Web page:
Soon, you'll see the old Ross Wheeler boat chained on the rocks above the high water line, and then you can shed your shoes at the edge of the fine, white sand and cool (that is, chill) your feet in the mighty Colorado. Just don't walk out too far, okay? That current is fierce out there, as you'll see when the river runners float quickly by ... unless they stop to share your beach. No worries, there's plenty of room for camping along the shore, upstream, where you'll find a pretty grotto, likely with a shadowed, rain-filled pool at the bottom.

FYI: If you pass by the cairn up on the main trail and continue on the South Bass, there's another route down to the river below Bass Rapid. This will lead you to the site that once was home to a cable car, where rim-to-rim travelers could cross the Colorado and head up the North Bass Trail on the other side, or vice versa. Beyond that route is the intersection with the longer route I mentioned earlier, with the third set of gentler-looking switchbacks to the river.

A dramatic folding of the rock layers, seen here as we approach the Tonto platform
A dramatic folding of the rock layers, seen here as we approach the Tonto platform
The temperature soars near midday as we pass through the Tonto, where there's no shade to be found.
The temperature soars near midday as we pass through the Tonto, where there's no shade to be found.
The cairn marking the intersection of South Bass and Tonto Trail east, which from here is 28 waterless miles to the Hermit Trail
The cairn marking the intersection of South Bass and Tonto Trail east, which from here is 28 waterless miles to the Hermit Trail
We cross a widening wash as many as nine times. We know the refreshing river is getting close.
We cross a widening wash as many as nine times. We know the refreshing river is getting close.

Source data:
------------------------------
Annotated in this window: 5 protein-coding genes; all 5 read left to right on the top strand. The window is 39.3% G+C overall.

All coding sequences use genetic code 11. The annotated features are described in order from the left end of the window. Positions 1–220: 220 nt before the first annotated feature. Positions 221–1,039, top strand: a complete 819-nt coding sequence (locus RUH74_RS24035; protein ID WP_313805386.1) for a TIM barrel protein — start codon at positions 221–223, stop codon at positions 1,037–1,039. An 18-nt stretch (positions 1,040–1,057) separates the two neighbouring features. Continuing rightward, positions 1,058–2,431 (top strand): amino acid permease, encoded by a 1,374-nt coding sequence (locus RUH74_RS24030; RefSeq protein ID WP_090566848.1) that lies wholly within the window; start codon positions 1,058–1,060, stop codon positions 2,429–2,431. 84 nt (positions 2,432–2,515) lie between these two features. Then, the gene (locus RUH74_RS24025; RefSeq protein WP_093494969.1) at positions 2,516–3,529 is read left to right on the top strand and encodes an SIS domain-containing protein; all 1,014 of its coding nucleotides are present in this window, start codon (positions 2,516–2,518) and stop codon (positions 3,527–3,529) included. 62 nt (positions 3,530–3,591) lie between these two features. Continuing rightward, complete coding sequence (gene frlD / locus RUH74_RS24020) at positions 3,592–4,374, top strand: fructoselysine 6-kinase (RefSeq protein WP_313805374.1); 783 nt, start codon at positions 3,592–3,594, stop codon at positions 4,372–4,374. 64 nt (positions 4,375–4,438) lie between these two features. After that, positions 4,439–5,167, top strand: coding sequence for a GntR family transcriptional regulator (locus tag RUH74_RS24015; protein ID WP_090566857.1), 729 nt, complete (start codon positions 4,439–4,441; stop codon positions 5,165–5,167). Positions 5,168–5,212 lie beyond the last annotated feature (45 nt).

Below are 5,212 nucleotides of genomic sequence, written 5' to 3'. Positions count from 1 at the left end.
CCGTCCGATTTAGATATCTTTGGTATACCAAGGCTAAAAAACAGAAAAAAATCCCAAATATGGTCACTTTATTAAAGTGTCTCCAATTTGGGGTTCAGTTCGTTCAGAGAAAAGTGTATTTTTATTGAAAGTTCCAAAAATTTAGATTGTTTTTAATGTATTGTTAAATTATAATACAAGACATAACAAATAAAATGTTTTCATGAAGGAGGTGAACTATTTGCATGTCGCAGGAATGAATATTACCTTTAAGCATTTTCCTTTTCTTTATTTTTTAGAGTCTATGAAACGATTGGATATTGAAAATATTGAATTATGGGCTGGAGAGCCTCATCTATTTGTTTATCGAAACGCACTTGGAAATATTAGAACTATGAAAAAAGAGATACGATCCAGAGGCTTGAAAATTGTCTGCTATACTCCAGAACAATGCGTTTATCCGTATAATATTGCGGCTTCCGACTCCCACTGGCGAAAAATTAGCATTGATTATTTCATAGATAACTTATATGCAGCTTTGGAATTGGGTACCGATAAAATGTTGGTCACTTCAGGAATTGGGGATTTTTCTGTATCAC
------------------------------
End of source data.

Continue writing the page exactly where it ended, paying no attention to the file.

On the beach above Bass Rapids

We spend the rest of the day and night on the beach above Bass Rapids, where we sleep under the stars.
We spend the rest of the day and night on the beach above Bass Rapids, where we sleep under the stars.
The Ross Wheeler boat, abandoned here in 1915.
The Ross Wheeler boat, abandoned here in 1915.

Read About Grand Canyon's River Runners

River Runners of the Grand Canyon
River Runners of the Grand Canyon

Get to know the men and women who have run the Colorado through Grand Canyon, some of the most challenging whitewater in North America.

 
Back on the Esplanade
Back on the Esplanade

From The River Back To The South Rim: Why Not Make it a Two-Day Return Trip?

From our riverside beach near the Ross Wheeler boat, we had a 7.8-mile hike back up to the rim. Sueanne and I awoke before dawn, packed up our sand-covered gear, filtered water from the river, which had receded considerably during the night, and started out with the aid of our headlamps. Even in the dark, the scramble back to the main trail was easier going UP than it had been coming down.

At about 5:30am, just as we were crossing the dry wash for the first time, we were able to turn our headlamps off. The hot sun didn't catch us until we'd climbed out of Bass Canyon. By then, we were a couple of miles from the Esplanade, where we'd cached those two gallons of water, so we kept moving along.

At 10:30am, we retrieved our water cache, still cool in the shade of that big rock, and crawled into the small area of shade beneath a juniper. And that's how we spent the rest of the day--following the shade from tree to tree--until the sun dipped low enough that we could set up our tents and cook dinner in comfort.

After a quiet night, this time not lulled to sleep by the sound of the river but by crickets instead, we started up at first light. In just over an hour, we were back at the rim, where we ate a breakfast of champions--Twizzlers and Pringles!

Grand Canyon Hiking

Official Guide to Hiking the Grand Canyon
Official Guide to Hiking the Grand Canyon

This guide was written by a man who knows the Canyon better than most. He's also from here in Flagstaff, Arizona, now my home as well.

The Official Hiking Guide of Grand Canyon National Park provides profiles and maps of major trails, beautiful photographs, as well as current park regulations and permit procedures.